Meal Planning as Self-Care

Self care is about taking good care of yourself and treating yourself as kindly as you treat others. Self-care is about making our own well-being a priority. 

So why do so many of us put our needs at the bottom of the list, allowing ourselves to be in a constant state of stress in order to get through an endless list of tasks. 

How can practicing some self-care help us protect our time, our energy and our health?

When we talk about self-care often we think of manicures, hot stone massages, and other luxuries. We don’t often think about planning, organizing, or scheduling as examples of self-care because they sound kinda like …well… work.
But here’s why we should consider these as self-care activities – they actually play a big role in protecting your health. Think about how you feel when you’re rushing around, running late, or looking for things that are never where you can find them.

 Stressed, right? 

And that’s a problem because if you spend enough time stressed out, your body will have a chronically elevated level of the stress hormone, cortisol, which can really be problematic for your health, in both the long and short term. 

Self-care is important because by doing things that protect our time and energy, we minimize the low grade chronic stress that we bring upon ourselves by not being proactive. 

Listen, if you’re about to say you’re too busy to sit down and take time to plan out meals for the week because it feels like one more chore to add to your already long list of things to do – trust me when I say taking time to plan for meals each week, and writing out a grocery list, ultimately benefits you in a lot of ways! 

It will save you money because dining out is so much more expensive than preparing meals at home. It also means less food waste because you’ve only bought the items you need to prepare your meals. 

It means you’ll eat healthier. Even when you make healthy menu choices, portions are generally twice what you’d normally eat, and restaurant food usually contains higher sodium levels than what we make at home. And it’s usually prepared using lower quality oils like soybean. With meals planned and prepped ahead of time, you’re less tempted to get greasy takeout or hit up the drive-thru. 

Choosing ingredients from the grocery store gives you more control over the quality of your food. When you select and prepare your own food knowing exactly what is included in the dishes you make, you’re able to better control the quality of your meals.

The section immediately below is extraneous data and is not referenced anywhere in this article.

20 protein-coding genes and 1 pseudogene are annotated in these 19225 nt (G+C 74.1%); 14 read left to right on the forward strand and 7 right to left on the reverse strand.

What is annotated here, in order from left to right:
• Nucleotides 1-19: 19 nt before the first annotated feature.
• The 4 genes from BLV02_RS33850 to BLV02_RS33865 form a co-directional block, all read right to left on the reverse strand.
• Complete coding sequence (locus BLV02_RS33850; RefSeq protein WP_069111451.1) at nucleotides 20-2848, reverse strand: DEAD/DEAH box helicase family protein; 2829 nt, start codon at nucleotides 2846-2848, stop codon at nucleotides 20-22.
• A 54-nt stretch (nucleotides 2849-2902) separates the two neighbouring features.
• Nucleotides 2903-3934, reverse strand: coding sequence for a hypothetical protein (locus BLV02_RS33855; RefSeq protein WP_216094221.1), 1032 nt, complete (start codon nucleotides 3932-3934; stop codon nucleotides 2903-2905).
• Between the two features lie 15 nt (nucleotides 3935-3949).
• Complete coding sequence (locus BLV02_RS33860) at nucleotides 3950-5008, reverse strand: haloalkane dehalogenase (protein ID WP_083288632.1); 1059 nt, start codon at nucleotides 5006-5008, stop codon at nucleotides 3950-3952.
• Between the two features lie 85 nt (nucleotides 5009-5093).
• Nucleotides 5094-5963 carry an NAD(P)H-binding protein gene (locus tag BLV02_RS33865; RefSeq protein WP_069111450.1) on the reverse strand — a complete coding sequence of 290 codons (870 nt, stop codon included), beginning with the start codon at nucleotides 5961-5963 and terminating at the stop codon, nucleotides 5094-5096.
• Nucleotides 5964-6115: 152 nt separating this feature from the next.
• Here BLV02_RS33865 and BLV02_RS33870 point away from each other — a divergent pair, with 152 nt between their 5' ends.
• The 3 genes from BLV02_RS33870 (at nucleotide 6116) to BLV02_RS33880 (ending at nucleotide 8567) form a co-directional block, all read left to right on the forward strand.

And most of all, it means less STRESS. Planning meals reduces your stress level because you have a solid plan for your week and you won’t have to rack your brain at the last minute to figure out what’s for dinner, trying to pull something together with whatever you happen to have on hand. 

How to Create A Weekly Meal Plan: 

  • Print out the blank Weekly Meal Planner printable guide here.

  • Take a look at your schedule for the upcoming week and note what days of the week will you be home to cook and which nights will be a little more rushed. For those nights, schedule a crockpot meal or pre-cooked dinner the night before.

  • Schedule one day near the end of the week as Leftover Day, making sure not to let food and money go to waste

  • Decide what you’ll eat on each day. Need menu ideas? Sites like emeals.com, TheFresh20.com and TheSixOclockScramble.com include healthy recipes that are quick and easy to prepare along with the grocery shopping list for you. Pricing starts at around $5 per month.  

Create your Grocery List:

  • Compile the list of ingredients from all your recipes

  • Figure out what you have on hand and what you’ll need to pick up at the store

Prep Your Meals: 

  • Spend time on the weekend doing some batch prep for your meals:

    • Chop all of your vegetables together

    • Cook all grains and beans ahead of time

    • Make your needed sauces, dressings, and marinades

  • Pack your prepped food in clear containers and make them easily accessible in the fridge. 

Tips: 

  • Think ahead and cook up an extra batch. Plan to make double what you would normally make for dinner so you have leftovers for lunches or freeze it for another dinner.

  • Be sure to have food defrosted if you’re using any frozen items like meat, chicken, or fish. 

If you haven’t meal planned because it seems too time consuming, know that by creating a system, it will be so much faster and easier each time you do it. Once you start implementing a weekly meal plan, you’ll notice you feel less stressed over the dinner-time rush. 

You’ll feel so much less stressed when you know you’re ready for the week and you have what you need to make healthy meals for your family. Taking an hour to sit and plan your meals for the week will save you much more than that in time and energy in the long run.

 

Disclaimer: I am not a medical doctor or Registered Dietitian. The information presented is purely to share my experience and for entertainment purposes. As always, check with a doctor before making any fitness or nutrition changes. The author and blog disclaim liability for any damage, mishap, or injury that may occur from engaging in any activities or ideas from this site.

 

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4 Steps to Create a Life-Changing Meditation Practice

 

 PHOTO CREDIT:  ASHLEY MARKS PHOTOGRAPHY

PHOTO CREDIT: ASHLEY MARKS PHOTOGRAPHY

 

Meditation can be a life-changing practice if you struggle with stress or anxiety. Meditation has been shown to rewire the brain to return to a calm state and teaches you how to manage your racing thoughts or excessive worries.